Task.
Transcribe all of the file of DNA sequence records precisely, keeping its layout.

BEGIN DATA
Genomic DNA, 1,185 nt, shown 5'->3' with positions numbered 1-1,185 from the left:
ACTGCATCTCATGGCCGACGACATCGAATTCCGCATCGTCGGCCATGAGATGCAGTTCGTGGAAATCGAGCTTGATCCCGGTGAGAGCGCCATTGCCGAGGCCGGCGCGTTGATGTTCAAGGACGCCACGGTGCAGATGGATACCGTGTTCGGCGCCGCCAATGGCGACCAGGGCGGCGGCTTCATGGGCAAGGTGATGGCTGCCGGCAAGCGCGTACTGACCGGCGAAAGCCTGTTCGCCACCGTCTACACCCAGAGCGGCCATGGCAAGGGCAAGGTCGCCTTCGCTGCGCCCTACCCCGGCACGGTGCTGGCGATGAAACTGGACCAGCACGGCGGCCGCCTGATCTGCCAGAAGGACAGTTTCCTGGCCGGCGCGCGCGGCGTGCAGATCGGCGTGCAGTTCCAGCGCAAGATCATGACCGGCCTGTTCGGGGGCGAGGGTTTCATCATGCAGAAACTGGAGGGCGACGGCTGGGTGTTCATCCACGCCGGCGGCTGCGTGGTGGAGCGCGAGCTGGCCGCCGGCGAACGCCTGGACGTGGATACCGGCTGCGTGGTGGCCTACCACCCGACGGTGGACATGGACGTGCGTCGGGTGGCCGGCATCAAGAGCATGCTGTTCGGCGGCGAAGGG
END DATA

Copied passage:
Genomic DNA, 1,185 nt, shown 5'->3' with positions numbered 1-1,185 from the left:
ACTGCATCTCATGGCCGACGACATCGAATTCCGCATCGTCGGCCATGAGATGCAGTTCGTGGAAATCGAGCTTGATCCCGGTGAGAGCGCCATTGCCGAGGCCGGCGCGTTGATGTTCAAGGACGCCACGGTGCAGATGGATACCGTGTTCGGCGCCGCCAATGGCGACCAGGGCGGCGGCTTCATGGGCAAGGTGATGGCTGCCGGCAAGCGCGTACTGACCGGCGAAAGCCTGTTCGCCACCGTCTACACCCAGAGCGGCCATGGCAAGGGCAAGGTCGCCTTCGCTGCGCCCTACCCCGGCACGGTGCTGGCGATGAAACTGGACCAGCACGGCGGCCGCCTGATCTGCCAGAAGGACAGTTTCCTGGCCGGCGCGCGCGGCGTGCAGATCGGCGTGCAGTTCCAGCGCAAGATCATGACCGGCCTGTTCGGGGGCGAGGGTTTCATCATGCAGAAACTGGAGGGCGACGGCTGGGTGTTCATCCACGCCGGCGGCTGCGTGGTGGAGCGCGAGCTGGCCGCCGGCGAACGCCTGGACGTGGATACCGGCTGCGTGGTGGCCTACCACCCGACGGTGGACATGGACGTGCGTCGGGTGGCCGGCATCAAGAGCATGCTGTTCGGCGGCGAAGGG